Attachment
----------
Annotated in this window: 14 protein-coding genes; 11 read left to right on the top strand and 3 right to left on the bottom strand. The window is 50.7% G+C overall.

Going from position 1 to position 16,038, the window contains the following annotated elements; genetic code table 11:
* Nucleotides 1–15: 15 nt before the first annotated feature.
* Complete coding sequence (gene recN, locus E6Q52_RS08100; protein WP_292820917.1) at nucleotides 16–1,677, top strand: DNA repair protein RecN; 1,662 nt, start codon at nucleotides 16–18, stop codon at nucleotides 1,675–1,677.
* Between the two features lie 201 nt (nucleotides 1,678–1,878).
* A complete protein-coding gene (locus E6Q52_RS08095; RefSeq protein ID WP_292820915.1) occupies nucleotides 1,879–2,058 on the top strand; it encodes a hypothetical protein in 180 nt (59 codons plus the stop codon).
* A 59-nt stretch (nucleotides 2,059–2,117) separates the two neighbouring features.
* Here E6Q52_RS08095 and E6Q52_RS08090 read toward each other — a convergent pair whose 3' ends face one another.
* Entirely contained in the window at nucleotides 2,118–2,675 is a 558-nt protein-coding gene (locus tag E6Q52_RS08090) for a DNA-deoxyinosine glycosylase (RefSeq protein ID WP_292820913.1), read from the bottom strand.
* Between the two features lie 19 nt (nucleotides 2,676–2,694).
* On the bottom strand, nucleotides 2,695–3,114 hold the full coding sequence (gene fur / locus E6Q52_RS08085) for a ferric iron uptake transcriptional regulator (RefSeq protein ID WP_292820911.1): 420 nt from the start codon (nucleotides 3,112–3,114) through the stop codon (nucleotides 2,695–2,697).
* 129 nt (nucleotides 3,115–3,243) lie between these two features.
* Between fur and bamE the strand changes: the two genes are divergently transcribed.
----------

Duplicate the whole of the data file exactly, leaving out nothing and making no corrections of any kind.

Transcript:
Annotated in this window: 14 protein-coding genes; 11 read left to right on the top strand and 3 right to left on the bottom strand. The window is 50.7% G+C overall.

Going from position 1 to position 16,038, the window contains the following annotated elements; genetic code table 11:
* Nucleotides 1–15: 15 nt before the first annotated feature.
* Complete coding sequence (gene recN, locus E6Q52_RS08100; protein WP_292820917.1) at nucleotides 16–1,677, top strand: DNA repair protein RecN; 1,662 nt, start codon at nucleotides 16–18, stop codon at nucleotides 1,675–1,677.
* Between the two features lie 201 nt (nucleotides 1,678–1,878).
* A complete protein-coding gene (locus E6Q52_RS08095; RefSeq protein ID WP_292820915.1) occupies nucleotides 1,879–2,058 on the top strand; it encodes a hypothetical protein in 180 nt (59 codons plus the stop codon).
* A 59-nt stretch (nucleotides 2,059–2,117) separates the two neighbouring features.
* Here E6Q52_RS08095 and E6Q52_RS08090 read toward each other — a convergent pair whose 3' ends face one another.
* Entirely contained in the window at nucleotides 2,118–2,675 is a 558-nt protein-coding gene (locus tag E6Q52_RS08090) for a DNA-deoxyinosine glycosylase (RefSeq protein ID WP_292820913.1), read from the bottom strand.
* Between the two features lie 19 nt (nucleotides 2,676–2,694).
* On the bottom strand, nucleotides 2,695–3,114 hold the full coding sequence (gene fur / locus E6Q52_RS08085) for a ferric iron uptake transcriptional regulator (RefSeq protein ID WP_292820911.1): 420 nt from the start codon (nucleotides 3,112–3,114) through the stop codon (nucleotides 2,695–2,697).
* 129 nt (nucleotides 3,115–3,243) lie between these two features.
* Between fur and bamE the strand changes: the two genes are divergently transcribed.